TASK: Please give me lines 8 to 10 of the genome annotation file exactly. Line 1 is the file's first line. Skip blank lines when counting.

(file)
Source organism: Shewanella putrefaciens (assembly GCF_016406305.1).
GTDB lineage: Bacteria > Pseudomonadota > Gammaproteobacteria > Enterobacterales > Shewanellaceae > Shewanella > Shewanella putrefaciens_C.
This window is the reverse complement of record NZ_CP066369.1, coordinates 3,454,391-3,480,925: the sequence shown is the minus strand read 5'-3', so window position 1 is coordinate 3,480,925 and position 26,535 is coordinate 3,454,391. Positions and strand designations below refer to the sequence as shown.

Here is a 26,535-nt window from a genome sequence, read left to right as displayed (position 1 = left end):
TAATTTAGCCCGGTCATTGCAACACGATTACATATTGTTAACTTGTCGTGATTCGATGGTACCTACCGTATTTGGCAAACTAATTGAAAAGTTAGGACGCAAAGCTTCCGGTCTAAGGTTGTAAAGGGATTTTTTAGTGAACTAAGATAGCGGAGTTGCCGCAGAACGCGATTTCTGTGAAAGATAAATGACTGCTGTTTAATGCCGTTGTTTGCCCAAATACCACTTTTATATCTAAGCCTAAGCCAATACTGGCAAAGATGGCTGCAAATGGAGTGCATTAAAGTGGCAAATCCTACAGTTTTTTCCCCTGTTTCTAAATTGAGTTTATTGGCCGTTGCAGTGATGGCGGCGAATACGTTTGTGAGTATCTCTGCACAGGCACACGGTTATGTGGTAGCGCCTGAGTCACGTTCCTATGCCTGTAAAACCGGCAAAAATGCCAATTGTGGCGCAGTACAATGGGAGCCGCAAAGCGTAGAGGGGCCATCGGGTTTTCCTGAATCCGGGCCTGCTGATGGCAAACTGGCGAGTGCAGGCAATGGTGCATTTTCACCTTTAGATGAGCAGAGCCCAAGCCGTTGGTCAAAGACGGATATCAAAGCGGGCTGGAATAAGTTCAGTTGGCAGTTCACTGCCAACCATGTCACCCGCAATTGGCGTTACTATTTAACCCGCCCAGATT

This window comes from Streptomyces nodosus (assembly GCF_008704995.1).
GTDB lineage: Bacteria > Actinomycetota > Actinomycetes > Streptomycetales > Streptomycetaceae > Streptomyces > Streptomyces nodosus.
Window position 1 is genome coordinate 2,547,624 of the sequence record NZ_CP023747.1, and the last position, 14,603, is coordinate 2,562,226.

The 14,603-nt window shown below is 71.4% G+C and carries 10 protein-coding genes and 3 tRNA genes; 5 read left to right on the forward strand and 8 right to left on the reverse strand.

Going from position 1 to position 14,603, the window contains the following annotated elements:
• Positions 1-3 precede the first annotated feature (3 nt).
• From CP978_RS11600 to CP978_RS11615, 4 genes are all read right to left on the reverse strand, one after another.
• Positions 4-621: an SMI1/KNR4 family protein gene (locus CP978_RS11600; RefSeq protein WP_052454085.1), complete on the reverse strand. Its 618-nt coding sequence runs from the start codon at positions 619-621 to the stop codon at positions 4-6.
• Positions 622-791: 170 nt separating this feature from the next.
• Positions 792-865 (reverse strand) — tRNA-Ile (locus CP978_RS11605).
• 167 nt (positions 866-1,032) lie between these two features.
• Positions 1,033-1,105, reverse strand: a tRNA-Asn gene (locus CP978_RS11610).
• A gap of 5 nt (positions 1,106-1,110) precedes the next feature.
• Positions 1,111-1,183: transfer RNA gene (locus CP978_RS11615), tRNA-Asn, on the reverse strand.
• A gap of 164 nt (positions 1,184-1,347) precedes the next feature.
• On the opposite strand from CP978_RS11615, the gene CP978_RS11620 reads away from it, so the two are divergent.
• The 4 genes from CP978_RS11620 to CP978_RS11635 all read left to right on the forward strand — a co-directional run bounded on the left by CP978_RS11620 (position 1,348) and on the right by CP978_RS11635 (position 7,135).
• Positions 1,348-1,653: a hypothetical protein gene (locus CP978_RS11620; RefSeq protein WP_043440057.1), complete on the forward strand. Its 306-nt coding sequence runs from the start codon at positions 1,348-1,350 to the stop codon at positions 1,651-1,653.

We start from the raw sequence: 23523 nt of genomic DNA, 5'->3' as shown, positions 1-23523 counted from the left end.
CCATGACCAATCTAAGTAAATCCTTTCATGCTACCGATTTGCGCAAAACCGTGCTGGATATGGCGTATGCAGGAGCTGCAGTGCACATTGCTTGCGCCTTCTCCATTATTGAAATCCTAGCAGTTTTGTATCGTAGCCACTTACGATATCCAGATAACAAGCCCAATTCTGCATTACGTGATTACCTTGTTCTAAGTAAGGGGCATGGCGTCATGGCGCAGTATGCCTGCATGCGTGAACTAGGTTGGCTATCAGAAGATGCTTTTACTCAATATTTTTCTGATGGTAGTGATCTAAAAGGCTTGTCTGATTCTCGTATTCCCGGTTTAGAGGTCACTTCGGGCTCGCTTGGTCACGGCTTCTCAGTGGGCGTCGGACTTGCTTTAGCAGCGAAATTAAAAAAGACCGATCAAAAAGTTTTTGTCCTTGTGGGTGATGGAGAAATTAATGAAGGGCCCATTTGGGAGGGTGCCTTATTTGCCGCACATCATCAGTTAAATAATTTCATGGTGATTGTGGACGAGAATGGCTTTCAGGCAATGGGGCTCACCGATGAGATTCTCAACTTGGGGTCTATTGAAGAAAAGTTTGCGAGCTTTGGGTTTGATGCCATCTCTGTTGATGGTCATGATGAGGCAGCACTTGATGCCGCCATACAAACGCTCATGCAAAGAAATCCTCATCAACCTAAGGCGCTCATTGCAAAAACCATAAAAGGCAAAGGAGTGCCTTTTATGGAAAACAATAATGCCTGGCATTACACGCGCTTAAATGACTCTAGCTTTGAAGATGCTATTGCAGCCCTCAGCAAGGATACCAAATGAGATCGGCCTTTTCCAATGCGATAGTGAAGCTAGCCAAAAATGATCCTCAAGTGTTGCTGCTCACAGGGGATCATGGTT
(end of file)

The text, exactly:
Window position 1 is genome coordinate 2,547,624 of the sequence record NZ_CP023747.1, and the last position, 14,603, is coordinate 2,562,226.

The 14,603-nt window shown below is 71.4% G+C and carries 10 protein-coding genes and 3 tRNA genes; 5 read left to right on the forward strand and 8 right to left on the reverse strand.

Going from position 1 to position 14,603, the window contains the following annotated elements: